In two different books I'm reading the authors start the discussion of instantaneous power delivered to a load in a steady state AC-circuit by assuming
\$i(t) = I_0 \sin(\omega t + 0)\$ and \$u(t) = U_0 \sin(\omega t + \alpha)\$\

Then they derive or simply state the formula \$p(t) = i(t)u(t) = \dfrac{U_0I_0}{2}\left(\cos(\alpha)(1-\cos(2\omega t)) + \sin(\alpha)\sin(2\omega t) \right) \quad (1.) \$

I thought it was strange to assume the phase \$\beta\$ of \$i(t)\$ to be zero, wouldn't we want to be able to calculate the instantaneous power for arbritary \$i(t)\$?
When i set \$i(t) = I_0 \sin(\omega t + \beta)\$ and \$u(t) = U_0 \sin(\omega t + \alpha)\$ I reached the formula
\$ p(t) = \dfrac{U_0I_0}{2}(-cos(2\omega t + \alpha + \beta) + \cos(\alpha - \beta) \quad (2.) \$
When \$\beta = 0\$ \$(2.)\$ is equal to \$(1.)\$ but with other values for \$\beta\$ this is not necessarily so.\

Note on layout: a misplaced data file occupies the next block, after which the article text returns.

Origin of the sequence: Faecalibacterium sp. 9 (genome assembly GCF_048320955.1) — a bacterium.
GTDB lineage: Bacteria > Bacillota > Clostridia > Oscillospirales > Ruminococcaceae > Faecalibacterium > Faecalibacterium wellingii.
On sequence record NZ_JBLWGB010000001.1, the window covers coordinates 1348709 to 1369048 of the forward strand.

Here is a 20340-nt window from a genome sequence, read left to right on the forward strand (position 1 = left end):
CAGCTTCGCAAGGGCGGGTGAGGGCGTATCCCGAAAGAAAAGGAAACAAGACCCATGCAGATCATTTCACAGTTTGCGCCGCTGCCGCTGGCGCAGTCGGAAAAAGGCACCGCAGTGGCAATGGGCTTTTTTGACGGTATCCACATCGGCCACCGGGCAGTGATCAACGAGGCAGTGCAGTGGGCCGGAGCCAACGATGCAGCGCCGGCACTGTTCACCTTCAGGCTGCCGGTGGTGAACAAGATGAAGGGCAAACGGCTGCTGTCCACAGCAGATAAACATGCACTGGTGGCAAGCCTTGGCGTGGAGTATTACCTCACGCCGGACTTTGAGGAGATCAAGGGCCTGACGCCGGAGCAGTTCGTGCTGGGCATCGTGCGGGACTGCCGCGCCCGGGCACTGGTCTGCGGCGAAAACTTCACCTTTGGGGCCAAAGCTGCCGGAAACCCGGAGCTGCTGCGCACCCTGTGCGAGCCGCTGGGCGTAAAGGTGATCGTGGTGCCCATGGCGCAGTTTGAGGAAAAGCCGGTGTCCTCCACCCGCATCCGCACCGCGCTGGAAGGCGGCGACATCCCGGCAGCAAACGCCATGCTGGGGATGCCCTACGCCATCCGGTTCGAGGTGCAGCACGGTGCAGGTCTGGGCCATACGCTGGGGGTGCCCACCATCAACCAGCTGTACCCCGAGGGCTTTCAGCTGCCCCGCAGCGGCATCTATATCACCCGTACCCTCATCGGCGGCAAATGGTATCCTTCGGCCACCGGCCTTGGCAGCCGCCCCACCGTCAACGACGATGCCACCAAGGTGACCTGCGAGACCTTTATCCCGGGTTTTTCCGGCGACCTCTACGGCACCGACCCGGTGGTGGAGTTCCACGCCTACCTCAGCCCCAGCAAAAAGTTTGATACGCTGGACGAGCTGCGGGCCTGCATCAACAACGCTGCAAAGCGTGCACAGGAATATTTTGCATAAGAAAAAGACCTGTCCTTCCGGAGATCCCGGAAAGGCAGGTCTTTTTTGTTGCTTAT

So I wonder, what is the point with deriving a formula for instantaneous power only for the case when the phase of the current is \$0\$?

EDIT in response to the two first answers

About my derivation being wrong, I can't see why it would be wrong. wolframalpha seems to agree that is is correct (I've used \$K\$ instead of \$I_0\$). Here is how I derived my formula:

\$I_0\sin(\omega t + \beta) \cdot U_0 \sin(\omega t + \alpha) \$ =
\$\dfrac{I_0 U_0}{2}(2\sin(\omega t + \beta) \sin(\omega t + \alpha)) = \$
\$\dfrac{I_0 U_0}{2}(2(-\cos(\omega t + \alpha + \omega t + \beta) + \cos(\omega t + \alpha) \cos(\omega t + \beta) ) ) = \$
\$\dfrac{I_0 U_0}{2}(-\cos(\omega t + \alpha + \omega t + \beta) + 2\cos(\omega t + \alpha) \cos(\omega t + \beta) -\cos(\omega t + \alpha + \omega t + \beta) ) = \$
\$\dfrac{I_0 U_0}{2}(-\cos(2\omega t + \alpha + \beta) + \cos(\omega t + \alpha) \cos(\omega t + \beta) +\sin(\omega t + \alpha) \sin(\omega t + \beta) ) = \$
\$\dfrac{I_0 U_0}{2}(-\cos(2\omega t + \alpha + \beta) + \cos(\omega t + \alpha - (\omega t + \beta) ) ) = \$
\$\dfrac{I_0 U_0}{2}(-\cos(2\omega t + \alpha + \beta) + \cos(\omega t + \alpha - (\omega t + \beta) ) ) = \$ \$\dfrac{I_0 U_0}{2}(-\cos(2\omega t + \alpha + \beta) + \cos(\alpha - \beta ) ) = (2.) \$